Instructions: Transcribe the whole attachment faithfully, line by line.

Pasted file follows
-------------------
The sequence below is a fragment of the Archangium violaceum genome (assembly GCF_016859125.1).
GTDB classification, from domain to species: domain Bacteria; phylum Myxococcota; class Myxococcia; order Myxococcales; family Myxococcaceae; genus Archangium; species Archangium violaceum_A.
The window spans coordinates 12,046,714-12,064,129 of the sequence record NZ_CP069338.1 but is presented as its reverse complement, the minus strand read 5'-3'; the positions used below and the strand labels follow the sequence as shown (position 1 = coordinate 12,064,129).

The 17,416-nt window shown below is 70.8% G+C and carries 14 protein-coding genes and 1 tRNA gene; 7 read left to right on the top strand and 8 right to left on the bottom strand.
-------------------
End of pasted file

The sequence below is a fragment of the Archangium violaceum genome (assembly GCF_016859125.1).
GTDB classification, from domain to species: domain Bacteria; phylum Myxococcota; class Myxococcia; order Myxococcales; family Myxococcaceae; genus Archangium; species Archangium violaceum_A.
The window spans coordinates 12,046,714-12,064,129 of the sequence record NZ_CP069338.1 but is presented as its reverse complement, the minus strand read 5'-3'; the positions used below and the strand labels follow the sequence as shown (position 1 = coordinate 12,064,129).

The 17,416-nt window shown below is 70.8% G+C and carries 14 protein-coding genes and 1 tRNA gene; 7 read left to right on the top strand and 8 right to left on the bottom strand.